Tag Archives: conan the cimmerian

Conan the Cimmerian

Conan of Cimmeria is the creation of pulp author Robert E. Howard. Conan was introduced to the world in a short story called “The Phoenix on the Sword” in the December 1932 issue of Weird Tales. Through a series of fortuitous if controversial events in the decades after Howard’s death, the character grew to become a part of American mythology and culture, one of the most well known fictional characters in modern history.

It is best to know Conan as introduced by Robert E. Howard.

Hither came Conan the Cimmerian, black haired, sullen eyed, sword in hand, a thief, a reaver, a slayer, with gigantic melancholies and gigantic mirth, to tread the jeweled thrones of the Earth under his sandaled feet.

Howard wrote less than 30 stories featuring Conan during his lifetime. The number of Howard stories featuring Conan represents just a fraction of Howard’s total output; a prolific author who made his living writing for the pulps in the 1920s and 1930s, Howard wrote somewhere in the neighborhood of 400 stories. The Hour of the Dragon was Howard’s only full-length Conan novel. Stories featuring his other characters were revised or rewritten by L. Sprague de Camp and released as Conan stories long after his death, hence elements of Kull stories in particular came to be associated with Conan lore. The original Conan stories by Robert E. Howard were later curated, restored, and released in modern editions now available from Del Rey. These include The Coming of Conan the Cimmerian, The Bloody Crown of Conan, and The Conquering Sword of Conan.

There are Conan purists, and there are Conan fans regardless of creator or medium. Aside from the collected stories, Conan has appeared in novels, comics, movies, live action television series, cartoons, RPGs, and video games. Like many Conan fans from my generation, I came to know of his adventures through the paperback story collections published by Lancer, later reprinted by Ace. The Frank Frazetta covers are iconic representations of Howard’s best known character. These editions spawned myriad pastiches in the sword and sorcery vein.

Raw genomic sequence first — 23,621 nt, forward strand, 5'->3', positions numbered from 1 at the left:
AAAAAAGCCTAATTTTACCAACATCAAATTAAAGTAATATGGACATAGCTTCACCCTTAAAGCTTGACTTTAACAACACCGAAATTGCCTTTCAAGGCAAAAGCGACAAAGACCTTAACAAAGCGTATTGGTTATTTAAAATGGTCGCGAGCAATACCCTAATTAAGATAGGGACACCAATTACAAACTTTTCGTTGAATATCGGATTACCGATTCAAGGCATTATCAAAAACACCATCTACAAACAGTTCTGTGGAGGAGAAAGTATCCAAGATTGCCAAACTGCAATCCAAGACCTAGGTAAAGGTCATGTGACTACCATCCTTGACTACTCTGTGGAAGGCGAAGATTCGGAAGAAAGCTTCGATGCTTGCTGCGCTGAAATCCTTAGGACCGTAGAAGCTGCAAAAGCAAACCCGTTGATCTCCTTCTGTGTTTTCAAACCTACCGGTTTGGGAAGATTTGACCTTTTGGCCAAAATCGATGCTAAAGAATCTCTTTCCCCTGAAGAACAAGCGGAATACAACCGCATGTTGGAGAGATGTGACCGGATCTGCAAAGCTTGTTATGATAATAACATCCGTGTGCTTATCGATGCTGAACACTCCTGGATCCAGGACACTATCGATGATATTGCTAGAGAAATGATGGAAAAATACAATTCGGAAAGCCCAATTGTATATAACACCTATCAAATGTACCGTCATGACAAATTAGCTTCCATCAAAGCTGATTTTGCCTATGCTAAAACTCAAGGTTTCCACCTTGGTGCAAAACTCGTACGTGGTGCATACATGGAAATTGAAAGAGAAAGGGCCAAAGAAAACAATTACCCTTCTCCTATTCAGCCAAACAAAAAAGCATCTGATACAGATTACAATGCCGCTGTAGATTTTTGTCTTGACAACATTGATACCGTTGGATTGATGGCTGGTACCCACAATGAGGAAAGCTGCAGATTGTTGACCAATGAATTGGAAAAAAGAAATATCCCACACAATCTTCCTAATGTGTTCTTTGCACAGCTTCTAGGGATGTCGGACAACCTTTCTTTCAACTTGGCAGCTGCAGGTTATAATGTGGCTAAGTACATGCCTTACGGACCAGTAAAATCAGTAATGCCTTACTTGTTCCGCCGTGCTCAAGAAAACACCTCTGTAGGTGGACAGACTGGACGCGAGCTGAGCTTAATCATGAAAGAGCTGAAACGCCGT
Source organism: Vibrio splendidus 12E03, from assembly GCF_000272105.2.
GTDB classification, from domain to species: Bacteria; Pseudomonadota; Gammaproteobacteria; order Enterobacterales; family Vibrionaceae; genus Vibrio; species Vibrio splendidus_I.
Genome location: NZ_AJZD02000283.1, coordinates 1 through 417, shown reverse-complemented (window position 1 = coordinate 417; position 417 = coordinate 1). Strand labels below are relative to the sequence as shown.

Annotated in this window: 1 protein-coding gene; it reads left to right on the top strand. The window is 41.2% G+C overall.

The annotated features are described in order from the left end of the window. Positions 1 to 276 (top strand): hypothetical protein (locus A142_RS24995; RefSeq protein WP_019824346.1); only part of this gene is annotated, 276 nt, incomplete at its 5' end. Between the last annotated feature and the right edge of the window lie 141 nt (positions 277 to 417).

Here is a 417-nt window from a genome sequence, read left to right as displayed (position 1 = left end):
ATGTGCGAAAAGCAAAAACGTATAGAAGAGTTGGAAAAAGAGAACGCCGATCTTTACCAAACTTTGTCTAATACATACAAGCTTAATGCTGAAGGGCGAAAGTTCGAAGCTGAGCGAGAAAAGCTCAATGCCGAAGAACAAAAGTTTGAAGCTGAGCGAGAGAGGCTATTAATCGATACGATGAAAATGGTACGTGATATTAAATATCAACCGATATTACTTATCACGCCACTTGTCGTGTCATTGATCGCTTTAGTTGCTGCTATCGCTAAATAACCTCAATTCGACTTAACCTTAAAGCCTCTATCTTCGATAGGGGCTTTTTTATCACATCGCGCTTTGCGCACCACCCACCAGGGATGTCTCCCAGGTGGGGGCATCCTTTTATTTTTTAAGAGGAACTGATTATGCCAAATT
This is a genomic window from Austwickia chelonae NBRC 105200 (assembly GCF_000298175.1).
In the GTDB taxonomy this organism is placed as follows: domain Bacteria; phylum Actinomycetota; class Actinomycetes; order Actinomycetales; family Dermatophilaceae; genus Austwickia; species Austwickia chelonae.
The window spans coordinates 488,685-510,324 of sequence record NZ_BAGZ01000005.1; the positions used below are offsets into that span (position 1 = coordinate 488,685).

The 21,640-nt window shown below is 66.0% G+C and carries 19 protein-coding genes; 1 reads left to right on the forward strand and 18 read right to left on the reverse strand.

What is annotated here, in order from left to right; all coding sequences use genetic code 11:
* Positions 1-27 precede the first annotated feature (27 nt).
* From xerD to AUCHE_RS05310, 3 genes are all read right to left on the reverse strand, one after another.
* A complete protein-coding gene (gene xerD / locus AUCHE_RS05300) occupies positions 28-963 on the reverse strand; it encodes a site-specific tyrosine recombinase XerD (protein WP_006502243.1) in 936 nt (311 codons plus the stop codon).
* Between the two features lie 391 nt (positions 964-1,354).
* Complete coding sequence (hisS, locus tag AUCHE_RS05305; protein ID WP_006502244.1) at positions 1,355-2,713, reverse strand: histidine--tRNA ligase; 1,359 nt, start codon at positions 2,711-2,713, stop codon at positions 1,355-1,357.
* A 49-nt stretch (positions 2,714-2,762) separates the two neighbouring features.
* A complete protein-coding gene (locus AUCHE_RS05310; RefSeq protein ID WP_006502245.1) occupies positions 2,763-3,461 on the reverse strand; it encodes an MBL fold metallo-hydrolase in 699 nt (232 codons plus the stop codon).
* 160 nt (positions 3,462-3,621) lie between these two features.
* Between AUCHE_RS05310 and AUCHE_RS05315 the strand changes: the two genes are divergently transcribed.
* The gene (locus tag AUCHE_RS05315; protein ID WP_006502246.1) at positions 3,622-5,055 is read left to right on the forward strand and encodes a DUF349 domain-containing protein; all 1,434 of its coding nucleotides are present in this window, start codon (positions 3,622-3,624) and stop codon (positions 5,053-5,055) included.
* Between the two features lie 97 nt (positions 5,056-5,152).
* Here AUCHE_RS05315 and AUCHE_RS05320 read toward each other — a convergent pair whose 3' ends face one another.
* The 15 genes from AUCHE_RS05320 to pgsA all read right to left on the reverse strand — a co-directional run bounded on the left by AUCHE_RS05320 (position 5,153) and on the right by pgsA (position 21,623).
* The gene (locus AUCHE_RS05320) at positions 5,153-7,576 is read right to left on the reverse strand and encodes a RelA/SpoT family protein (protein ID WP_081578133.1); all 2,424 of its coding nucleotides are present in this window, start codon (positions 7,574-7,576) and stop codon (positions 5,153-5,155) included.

These cover scans are from the library of Christopher Fulbright. Please note that Realms of Night has an eBay page with occasional horror auctions. Follow our page and save us as a favorite seller for updates.

Rest In Peace Bernie Wrightson (1948-2017)

Author Christopher Fulbright meets Bernie Wrightson at the Sci-Fi Fan Expo in Richardson, Texas 2009.

I was just getting ready to wrap up an already late night when I read on a friend’s feed that Bernie Wrightson passed away. His wife Liz posted the news on his Facebook page and website tonight in a touching and comprehensive obituary. The artist spent the past few years beset with illness, in a long battle with brain cancer. He hailed from Baltimore, Maryland but spent his recent years in Austin, Texas. He was 69 years old.

Bernie was a legendary comic artist, rising to prominence in the late-1960’s with his work on House of Mystery, birthplace of the Swamp Thing in issue #92 under the editorship of Joe Orlando with writer Len Wein. He went on to undertake so many great artistic endeavors that I would no doubt omit something important if I attempted to list them. My first encounter with Wrightson’s work was a kind of random but impressive poster of Robert E. Howard’s Conan the Cimmerian printed in 1976. I went on to discover Wrightson’s illustrated edition of Mary Shelley’s Frankenstein, the Creepshow comic adaptation, and of course, the illustrated edition of Stephen King’s Cycle of the Werewolf in 1983, which made him a superstar in my eyes.

I met Bernie in 2009 and again in 2011, and I only feel justified in calling him by his first name because he was so friendly and happy to discuss the projects and titles I brought for him to sign. At the time I met him, he was working with Steve Niles on a title called Doc Macabre, which had only been out for a few issues. I met them the same convention. As they sat next to each other, it was a pleasure to be a small part of their conversation. They had stories to tell of each title, details about how it had all gone down.

Mr. Wrightson was a kind man, humble about his accomplishments, but so clearly a virtuoso of his art that few people could ever compete. He was truly a great artist, and his death represents a massive loss to the horror community. Rest in peace, Mr. Wrightson, and thanks so much for your contributions to the field.

The following scans are from my personal collection.